SCRLC News

Apr 14, 2017
State of America's Libraries Report 2017 
Libraries respond to the social, economic and political impacts of digital society. Flipbook version
at American Libraries Magazine. Click the image to download a PDF. 
 
Mango Languages in 60
Seconds
If you would like access to Mango, email jphilippe@scrlc.org.
The Future of Free Speech, Trolls, Anonymity and Fake News Online Full article from the Pew Research Center
   
New York Heritage Image
Eldredge France with a rabbit, 1919
April Focus: Digitization
"To communicate the truths of history is an act of hope for the future." - Daisaku Ikeda

The Digital Public Library of America (DPLA) is working to expand the discoverability, accessibility, and availability of ebooks for the general public with additional support from the Alfred P. Sloan Foundation. More information here.

Teaching with Primary Sources Grant Participation Opportunity
Deadline to apply: May 25, 2017 
SCRLC is the recipient of a grant called Primary Partners (P2): Supporting Inquiry-Based Instruction through Collaboration. Participants will be asked to write mini-inquiries/lessons using primary sources. We're looking for: 
  • social studies teacher/librarian pairs (a trio is OK, too); each participant will receive $250 for their time and expertise. It's a great way for your librarians and teachers to spend two days this summer!
  • cultural organization educators. Each participant will also receive $250 for their time and expertise. We heard from a couple of you in a survey that was sent out toward the end of 2016 and would like a few more participants.
More information available here.
The Director's Cup

I hope that you have been having an energizing National Library Week!

Last week I mentioned how hospital libraries and credible health information contribute to positive patient outcomes, and how patients generally never know the impact library services had on their lives. I also mentioned the effect of hospital consolidations, acquisitions, and affiliations on access and equity that I'd discuss at another time. But first, a note about NYS Library Aid!

As you know, while the $4M the Governor had removed was restored in the final budget, there was no additional money added to Library Aid. While we are grateful to have the $4M restoration, for library systems that still means a cutback in that the CPI has increased-just not as serious as it could have been. Our categorical aid-Regional Bibliographic Databases & Interlibrary Resources Sharing Program (RBDB), Hospital Library Services Program (HLSP), and Medical Information & Services Program monies-will be impacted by rising electronic resources costs.

Back to hospital consolidations, mergers, acquisitions, and affiliations to close that loop from last week.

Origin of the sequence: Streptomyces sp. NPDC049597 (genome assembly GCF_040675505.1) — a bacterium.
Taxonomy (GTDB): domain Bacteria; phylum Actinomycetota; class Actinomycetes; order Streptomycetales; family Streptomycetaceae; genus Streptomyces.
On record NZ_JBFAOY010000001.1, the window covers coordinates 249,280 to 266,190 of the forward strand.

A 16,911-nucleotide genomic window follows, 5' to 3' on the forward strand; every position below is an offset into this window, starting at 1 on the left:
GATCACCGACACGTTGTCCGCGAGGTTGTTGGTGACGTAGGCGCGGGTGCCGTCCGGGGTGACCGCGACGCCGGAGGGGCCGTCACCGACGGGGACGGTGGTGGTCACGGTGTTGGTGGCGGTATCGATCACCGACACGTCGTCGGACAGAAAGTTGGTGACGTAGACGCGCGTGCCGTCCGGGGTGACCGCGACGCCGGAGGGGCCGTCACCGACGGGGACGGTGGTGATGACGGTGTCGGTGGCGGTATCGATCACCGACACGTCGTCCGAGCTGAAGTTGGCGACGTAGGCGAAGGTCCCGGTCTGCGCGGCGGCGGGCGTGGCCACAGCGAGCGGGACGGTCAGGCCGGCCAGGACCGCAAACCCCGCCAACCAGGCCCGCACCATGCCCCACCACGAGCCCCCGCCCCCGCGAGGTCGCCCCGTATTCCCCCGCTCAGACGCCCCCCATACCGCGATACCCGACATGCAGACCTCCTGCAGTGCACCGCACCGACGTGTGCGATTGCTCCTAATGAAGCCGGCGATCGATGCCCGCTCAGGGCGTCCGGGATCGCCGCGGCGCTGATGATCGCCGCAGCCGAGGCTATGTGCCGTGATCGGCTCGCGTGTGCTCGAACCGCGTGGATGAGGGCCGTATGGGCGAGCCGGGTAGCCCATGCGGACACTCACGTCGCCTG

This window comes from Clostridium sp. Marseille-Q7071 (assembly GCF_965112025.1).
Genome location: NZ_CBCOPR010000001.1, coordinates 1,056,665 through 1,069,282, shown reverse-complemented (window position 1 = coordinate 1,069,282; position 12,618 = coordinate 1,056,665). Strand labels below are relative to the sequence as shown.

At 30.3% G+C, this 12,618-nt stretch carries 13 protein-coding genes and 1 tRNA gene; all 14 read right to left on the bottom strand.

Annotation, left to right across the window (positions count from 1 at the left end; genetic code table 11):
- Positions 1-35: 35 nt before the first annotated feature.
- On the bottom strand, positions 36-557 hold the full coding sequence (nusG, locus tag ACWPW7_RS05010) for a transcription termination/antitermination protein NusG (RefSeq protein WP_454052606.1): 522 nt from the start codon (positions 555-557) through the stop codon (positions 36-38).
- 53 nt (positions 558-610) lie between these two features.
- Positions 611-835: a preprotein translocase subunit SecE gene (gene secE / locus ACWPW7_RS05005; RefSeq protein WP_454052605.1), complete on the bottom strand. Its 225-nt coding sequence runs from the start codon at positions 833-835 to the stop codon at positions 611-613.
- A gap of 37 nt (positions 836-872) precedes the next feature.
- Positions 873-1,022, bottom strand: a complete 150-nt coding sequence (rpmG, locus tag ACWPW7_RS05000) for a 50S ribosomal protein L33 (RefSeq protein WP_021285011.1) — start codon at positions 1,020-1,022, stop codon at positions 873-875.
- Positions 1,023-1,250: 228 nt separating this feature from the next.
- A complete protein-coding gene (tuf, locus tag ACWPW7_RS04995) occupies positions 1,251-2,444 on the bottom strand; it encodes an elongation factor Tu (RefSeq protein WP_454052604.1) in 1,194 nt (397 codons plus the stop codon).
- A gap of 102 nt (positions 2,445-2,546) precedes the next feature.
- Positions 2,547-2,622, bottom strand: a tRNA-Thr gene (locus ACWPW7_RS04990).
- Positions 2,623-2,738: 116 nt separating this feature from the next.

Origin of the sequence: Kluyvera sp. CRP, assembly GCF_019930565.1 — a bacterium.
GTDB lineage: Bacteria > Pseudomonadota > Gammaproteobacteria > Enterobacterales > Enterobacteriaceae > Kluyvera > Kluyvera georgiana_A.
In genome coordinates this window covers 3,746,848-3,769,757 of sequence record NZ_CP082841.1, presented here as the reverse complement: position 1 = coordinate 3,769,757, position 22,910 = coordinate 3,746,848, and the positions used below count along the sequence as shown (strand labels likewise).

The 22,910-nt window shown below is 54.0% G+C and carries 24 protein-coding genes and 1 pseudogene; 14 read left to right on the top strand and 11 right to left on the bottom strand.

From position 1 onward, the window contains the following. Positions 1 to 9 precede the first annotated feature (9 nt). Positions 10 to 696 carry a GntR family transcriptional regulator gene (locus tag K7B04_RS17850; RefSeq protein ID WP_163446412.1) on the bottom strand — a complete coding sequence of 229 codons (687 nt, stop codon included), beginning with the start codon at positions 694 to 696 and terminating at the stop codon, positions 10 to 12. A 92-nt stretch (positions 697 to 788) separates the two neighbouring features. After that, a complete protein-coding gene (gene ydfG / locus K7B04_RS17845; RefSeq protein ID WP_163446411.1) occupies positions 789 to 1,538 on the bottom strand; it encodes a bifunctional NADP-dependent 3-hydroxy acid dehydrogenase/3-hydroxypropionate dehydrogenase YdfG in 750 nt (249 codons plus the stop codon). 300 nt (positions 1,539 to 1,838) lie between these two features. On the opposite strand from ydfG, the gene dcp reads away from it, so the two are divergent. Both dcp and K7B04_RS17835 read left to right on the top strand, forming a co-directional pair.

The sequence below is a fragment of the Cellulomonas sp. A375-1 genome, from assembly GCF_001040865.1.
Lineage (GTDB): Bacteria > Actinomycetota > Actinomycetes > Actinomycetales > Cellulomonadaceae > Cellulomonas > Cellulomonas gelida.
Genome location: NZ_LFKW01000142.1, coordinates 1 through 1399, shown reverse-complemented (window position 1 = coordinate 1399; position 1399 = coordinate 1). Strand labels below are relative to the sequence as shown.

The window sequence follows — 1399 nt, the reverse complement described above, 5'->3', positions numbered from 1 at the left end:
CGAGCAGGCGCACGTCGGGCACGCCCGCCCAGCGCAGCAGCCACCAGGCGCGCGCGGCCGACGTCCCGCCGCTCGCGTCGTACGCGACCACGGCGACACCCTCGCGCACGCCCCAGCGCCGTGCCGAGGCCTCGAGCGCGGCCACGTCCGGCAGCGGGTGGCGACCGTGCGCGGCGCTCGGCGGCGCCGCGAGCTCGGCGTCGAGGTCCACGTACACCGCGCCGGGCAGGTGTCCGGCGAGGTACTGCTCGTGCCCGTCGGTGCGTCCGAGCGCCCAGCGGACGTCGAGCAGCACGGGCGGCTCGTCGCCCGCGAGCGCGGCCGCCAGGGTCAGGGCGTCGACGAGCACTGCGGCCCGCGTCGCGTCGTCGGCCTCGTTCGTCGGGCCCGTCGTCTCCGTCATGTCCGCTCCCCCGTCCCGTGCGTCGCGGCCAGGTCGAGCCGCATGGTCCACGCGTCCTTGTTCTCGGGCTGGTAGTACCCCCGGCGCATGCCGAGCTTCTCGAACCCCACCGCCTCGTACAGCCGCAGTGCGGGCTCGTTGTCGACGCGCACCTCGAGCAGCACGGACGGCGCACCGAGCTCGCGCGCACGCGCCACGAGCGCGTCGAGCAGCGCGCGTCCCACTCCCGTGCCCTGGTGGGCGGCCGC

When hospitals decide to consolidate or affiliate, the person responsible for library services (librarian or liaison) is generally not in the room. Negotiations occur, deals are made, and then the librarian at the larger institution is informed that they will be serving, e.g. another 300 staff at Hospital X. This hospital library, unlike Hospital X, may have a robust, expensive collection of electronic resources-perhaps UpToDate, Access Medicine, and other costly resources. Pricing for such resources is usually negotiated on a finite number of users/FTEs, so when the affiliate hospital joins, there isn't room in the budget to cover the added expense.

In New York State, affiliations do not follow 3Rs Council geographical boundaries, so there might be one large medical library suddenly needing to serve the information needs of hospitals in two or three 3Rs regions-all who manage their HLSP programs very differently. The 3Rs Councils are usually the very last to know about the affiliations. Affiliations become a matter of equity in two ways: 1) there are not enough HLSP funds to adequately support an affiliate library's subscription to expensive resources without compromising what other hospitals within the HLSP program receive; 2) staff at one affiliate hospital may not have access to the same robust resources as staff in other affiliate hospitals or the parent hospital.

Solutions?

One solution: CEOs in the throes of negotiations need to factor in the impact of additional staff on electronic resources. They need to be aware of costs associated with these resources and determine who is going to pay for access. SCRLC offers individual grants to all hospital members, which can be used to offset costs, but the amount of the grants do not begin to cover the costs. When the HLSP budget finally increases (and we shall keep advocating!), the individual grants will, as well. Do you have other solutions? Ginger Trow, SCRLC's HLSP Manager, and I would love to hear from you!

To learn more about the HLSP and what SCRLC provides through it, visit HLSP.

Yours in partnership,  
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